Evaluation of the Kenya Hunger Safety Net Programme, Phase 2, Impact Evaluation Qualitative Research Study - Round 1


The report summaries key findings from Hunger Safety Net Programme Phase 2 Qualitative impact study conducted in August 2016. The report integrates interesting infographics that depict the findings in an easy to read and understand format.


There are four main cash transfer (CT) programmes in Kenya, which are implemented by two ministries: the Ministry of Labour, and East African Affairs7 (MLEAA; formerly the Ministry of Labour, Social Security and Services) and the Ministry of Devolution and Planning (MDP). The three programmes housed in the MLEAA are: the Cash Transfer for Orphans and Vulnerable Children Programme (CT-OVC) in the Department of Children’s Services; the Older Person Cash Transfer Programme (OPCT); and the Cash Transfer Programme for People with Severe Disability (CT-PWSD), both in the Department of Social Development. The HSNP sits in the National Drought Management Authority (NDMA) within the MDP.

The three MLEAA CTs currently operate in 47 counties across Kenya, including the four HSNP counties. Within these four counties, there is currently not much overlap between the various programmes, though each of the MLEAA CTs have defined expansion plans that are due to be met in 2015/16 and 2016/17 .

Following the Kenya National Social Protection Strategy (2011) the government has established the National Safety Net Programme (NSNP.) The aim is to create a framework around which the four main cash transfer programmes (CT-OVC, OPCT, CT-PWSD and HSNP) will be increasingly coordinated and harmonised. The NSNP has three objectives that aim to improve the efficiency and effectiveness of safety net support to poor and vulnerable populations in Kenya:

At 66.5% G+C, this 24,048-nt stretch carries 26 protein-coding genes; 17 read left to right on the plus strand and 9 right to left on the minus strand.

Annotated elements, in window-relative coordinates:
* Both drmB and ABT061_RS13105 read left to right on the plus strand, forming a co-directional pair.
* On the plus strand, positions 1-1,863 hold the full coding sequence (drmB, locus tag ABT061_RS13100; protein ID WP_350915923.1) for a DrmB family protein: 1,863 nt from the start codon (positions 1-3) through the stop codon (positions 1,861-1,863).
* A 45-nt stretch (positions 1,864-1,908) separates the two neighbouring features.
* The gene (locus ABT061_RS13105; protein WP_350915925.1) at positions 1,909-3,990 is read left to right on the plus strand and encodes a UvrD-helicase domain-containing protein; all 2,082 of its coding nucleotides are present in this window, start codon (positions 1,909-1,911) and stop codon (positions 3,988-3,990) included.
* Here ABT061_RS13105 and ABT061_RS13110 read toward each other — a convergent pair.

1. create robust and transparent systems for targeting, registration, payments, case management and monitoring, and strengthen the overall governance of the programmes;

  2. harmonise the four CT programmes to improve the coherence of the sector; and 3. expand the coverage of the four programmes in a coordinated manner to progressively realise the right to safety net support. The NSNP is thus the first step in a longer-term reform agenda that aims to establish a national safety net system as part of an integrated approach to delivering social protection services nationally. The Social Protection Secretariat, a body created by the National Social Protection Policy, provides sector-wide oversight and coordination.

The NSNP is supported by the World Bank’s Programme for Results (P4R). Some of the indicators that trigger payments to the GoK under the P4R rely on data from the HSNP programme and its evaluation.